13 December 2021


Maj Gen P K Mallick, VSM (Retd)

Microsoft released its second annual Digital Defense Report, covering July 2020 to June 2021. This year s 134 pages report is quite detailed, with sections on cybercrime, nationstate threats, supply-chain attacks and Internet of Things attacks. The report includes security suggestions for organizations with remote workforces. It has a section describing the use of social media to spread disinformation. The report is a compilation of integrated data and actionable insights from across 

Cyber Weapons – A Weapon of War?

Maj Gen PK Mallick, VSM (Retd)


The character of warfare has changed fundamentally over the last decade. In the past, it was essential for an adversary nation or insurgent to physically bring weapons to bear during combat. That requirement is no longer a necessity. In cyber operations, the only weapons that need to be used are bits and bytes. In this new era of warfare, logistics issues that often restrict and limit conventional warfare and weaponry are not impediments. This new weaponry moves at the speed of light, is available to every human on the planet and can be as surgical as a scalpel or as devastating as a nuclear bomb.

Cyber attacks in various forms have become a global problem. Cyber weapons are low-cost, low-risk, highly effective and easily deployable globally. This new class of weapons is within reach of many countries, extremist or terrorist groups, non-state actors, and even individuals. Cyber crime organisations are developing cyber weapons effectively. The use of offensive Cyber operations by nation-states directly against another or by co-opting cyber criminals has blurred the line between spies and non-state malicious hackers. New entrants, both nation-states and non-state actors have unmatched espionage and surveillance capabilities with significant capabilities. They are often the forerunners for criminal financial gain, destruction and disruption operations. Progressively, we see non-state actors including commercial entities, developing capabilities that were solely held by a handful of state actors.

India Responds to New Kashmiri Militant Factions’ Campaign Against Civilians

Animesh Roul

After a period of relative dormancy, India’s restive Kashmir region has been struck by violence again, witnessing an increase in the targeted killings of civilians. In October alone, there were 45 deaths, including 13 civilians and 12 security force personnel. With the killing of a well-known pharmacist, Makhnalal Bindroo, and street vendor, Virender Paswan, in Srinagar on October 5, militants from newly emerging factions have triggered a new cycle of violence.

Several days after the killings of Bindroo and Paswan, armed militants shot dead the principal and a teacher of a government school in Srinagar after identifying them as Hindus and separating them from Muslim staff (Tribune India, October 8). A week later, on October 16 and October 17, three more civilians, all from Bihar State, were killed in Srinagar and Kulgam (India Today, October 18; Hindustan Times, October 16).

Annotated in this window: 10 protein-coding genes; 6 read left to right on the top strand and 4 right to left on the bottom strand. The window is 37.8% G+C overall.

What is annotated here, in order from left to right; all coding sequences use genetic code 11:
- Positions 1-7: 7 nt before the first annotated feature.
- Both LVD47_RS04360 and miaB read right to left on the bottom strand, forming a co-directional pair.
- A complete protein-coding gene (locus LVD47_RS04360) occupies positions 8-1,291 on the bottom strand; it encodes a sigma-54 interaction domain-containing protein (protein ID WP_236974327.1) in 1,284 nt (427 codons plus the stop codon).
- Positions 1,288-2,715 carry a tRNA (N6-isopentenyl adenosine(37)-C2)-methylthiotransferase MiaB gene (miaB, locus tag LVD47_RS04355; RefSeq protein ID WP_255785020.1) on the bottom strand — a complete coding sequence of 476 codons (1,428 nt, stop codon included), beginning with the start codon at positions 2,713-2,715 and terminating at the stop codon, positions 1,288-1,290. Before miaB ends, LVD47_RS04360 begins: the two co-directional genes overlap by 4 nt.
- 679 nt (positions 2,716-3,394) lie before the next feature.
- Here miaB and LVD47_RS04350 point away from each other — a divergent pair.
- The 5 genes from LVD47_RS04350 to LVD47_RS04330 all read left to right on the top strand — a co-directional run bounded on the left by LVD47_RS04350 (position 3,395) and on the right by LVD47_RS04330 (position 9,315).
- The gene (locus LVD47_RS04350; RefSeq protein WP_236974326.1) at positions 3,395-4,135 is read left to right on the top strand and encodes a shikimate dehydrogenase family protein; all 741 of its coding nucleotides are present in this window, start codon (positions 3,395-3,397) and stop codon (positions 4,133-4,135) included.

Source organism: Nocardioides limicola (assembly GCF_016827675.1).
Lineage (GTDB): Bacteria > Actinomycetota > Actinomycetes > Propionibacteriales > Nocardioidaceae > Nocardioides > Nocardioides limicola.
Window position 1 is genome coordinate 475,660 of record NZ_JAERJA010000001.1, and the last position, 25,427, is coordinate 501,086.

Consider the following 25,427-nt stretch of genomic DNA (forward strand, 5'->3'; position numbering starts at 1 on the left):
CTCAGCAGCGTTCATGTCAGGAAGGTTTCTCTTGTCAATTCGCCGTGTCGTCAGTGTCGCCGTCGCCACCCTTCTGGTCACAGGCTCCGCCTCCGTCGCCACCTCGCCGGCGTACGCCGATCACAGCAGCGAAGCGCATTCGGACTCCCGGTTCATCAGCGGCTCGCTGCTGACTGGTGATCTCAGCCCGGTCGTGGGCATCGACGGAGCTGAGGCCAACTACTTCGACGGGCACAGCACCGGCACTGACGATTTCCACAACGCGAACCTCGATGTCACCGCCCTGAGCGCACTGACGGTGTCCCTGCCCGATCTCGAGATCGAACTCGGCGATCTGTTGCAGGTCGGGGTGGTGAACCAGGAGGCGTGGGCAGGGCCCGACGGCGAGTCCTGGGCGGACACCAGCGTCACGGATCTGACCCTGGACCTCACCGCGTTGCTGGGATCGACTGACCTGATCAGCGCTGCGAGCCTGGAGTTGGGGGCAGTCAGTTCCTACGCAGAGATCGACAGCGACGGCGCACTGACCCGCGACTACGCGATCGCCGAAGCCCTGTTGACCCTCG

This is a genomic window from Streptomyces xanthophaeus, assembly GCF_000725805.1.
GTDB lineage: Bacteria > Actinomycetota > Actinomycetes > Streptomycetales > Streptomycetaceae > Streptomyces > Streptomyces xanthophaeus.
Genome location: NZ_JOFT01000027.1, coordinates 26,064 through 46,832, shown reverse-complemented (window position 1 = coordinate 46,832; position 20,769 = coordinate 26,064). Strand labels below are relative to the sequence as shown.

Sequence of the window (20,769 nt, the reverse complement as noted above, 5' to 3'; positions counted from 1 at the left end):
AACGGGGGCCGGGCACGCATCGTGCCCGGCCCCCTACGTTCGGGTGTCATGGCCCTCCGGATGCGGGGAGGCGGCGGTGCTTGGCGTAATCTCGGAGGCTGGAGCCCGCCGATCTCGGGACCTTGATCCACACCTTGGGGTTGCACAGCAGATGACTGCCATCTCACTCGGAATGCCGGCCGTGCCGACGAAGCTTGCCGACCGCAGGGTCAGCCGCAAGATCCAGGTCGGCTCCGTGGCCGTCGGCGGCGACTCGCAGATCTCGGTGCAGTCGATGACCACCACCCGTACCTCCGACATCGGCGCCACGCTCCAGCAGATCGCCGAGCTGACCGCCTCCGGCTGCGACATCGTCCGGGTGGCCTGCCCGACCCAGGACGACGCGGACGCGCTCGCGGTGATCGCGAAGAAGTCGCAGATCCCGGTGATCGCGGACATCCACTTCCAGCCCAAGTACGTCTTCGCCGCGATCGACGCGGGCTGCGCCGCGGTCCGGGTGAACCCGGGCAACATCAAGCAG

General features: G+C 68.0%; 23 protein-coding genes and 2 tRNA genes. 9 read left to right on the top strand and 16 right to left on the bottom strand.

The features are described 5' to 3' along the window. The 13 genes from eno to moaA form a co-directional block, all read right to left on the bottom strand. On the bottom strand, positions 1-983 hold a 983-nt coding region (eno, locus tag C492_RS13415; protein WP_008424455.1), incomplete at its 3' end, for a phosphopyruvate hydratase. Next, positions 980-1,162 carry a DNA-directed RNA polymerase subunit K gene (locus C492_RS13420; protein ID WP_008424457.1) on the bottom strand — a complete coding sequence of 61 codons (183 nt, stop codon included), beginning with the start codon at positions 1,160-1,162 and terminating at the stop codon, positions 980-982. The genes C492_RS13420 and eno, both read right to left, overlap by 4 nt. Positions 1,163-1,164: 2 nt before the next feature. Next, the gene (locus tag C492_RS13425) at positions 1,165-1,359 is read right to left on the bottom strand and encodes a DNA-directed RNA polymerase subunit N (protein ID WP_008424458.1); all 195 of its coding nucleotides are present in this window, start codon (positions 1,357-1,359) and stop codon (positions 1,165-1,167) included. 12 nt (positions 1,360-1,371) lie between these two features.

Kashmiri militants have also targeted Muslims who have been working with local Hindu communities or Hindus who have moved to Kashmir for work. For example, a Muslim carpenter from Uttar Pradesh was shot dead by militants on October 16 in Pulwama. As this spree of “point-blank” killings continued into November, local Kashimir-Hindu communities, which are calledPandit; non-local Hindu and Sikh settlers; and non-local Muslims who were mistaken as Hindus have been on the receiving end of militants’ violence in Kashmir (Kashmir Observer, November 8).

India and China Can Quit Coal Earlier, But the World Must Work Alongside Them

Beibei Yin

According to reports, China and India jointly gutted a keenly anticipated global agreement to phase out coal at the COP26 United Nations climate summit last month.

The reality was however messier than many headlines suggested. Arguably there had never been the prospect of a global agreement to begin with – not when the world’s three biggest coal consumers, China, India, and – notably – the U.S., were not prepared to take the plunge.

However, there are good reasons why it is difficult for China and India to wean themselves off coal. Coal remains the largest single fuel in the energy mix in both China and India according to the International Energy Agency (IEA). In addition to generating electricity to power factories and homes, coal is also vital to both countries’ heavy industries, such as iron and steel production. For both countries, moreover, coal is more than an engine of economic development: It also represents energy security and sovereignty, given that they both have some of the world’s largest coal reserves.

Yet the counter-argument could hardly be clearer. Coal continues to be the single largest contributor to energy-related carbon dioxide emissions worldwide, accounting for around 44 percent of such emissions in 2018, according to the IEA. China and India’s reliance on coal is not merely one of the biggest obstacles to their pursuit of decarbonization, but presents a global challenge.Expert assessment of a recent Intergovernmental Panel on Climate Change (IPCC) report found that a global coal phase-out by 2040 is essential if the world is to stay within 1.5 degrees Celsius of heating above pre-industrial levels and avoid the most catastrophic climate change impacts.

Community’s Obligation to Protect the Human Rights of Afghans

Christopher Fitzgerald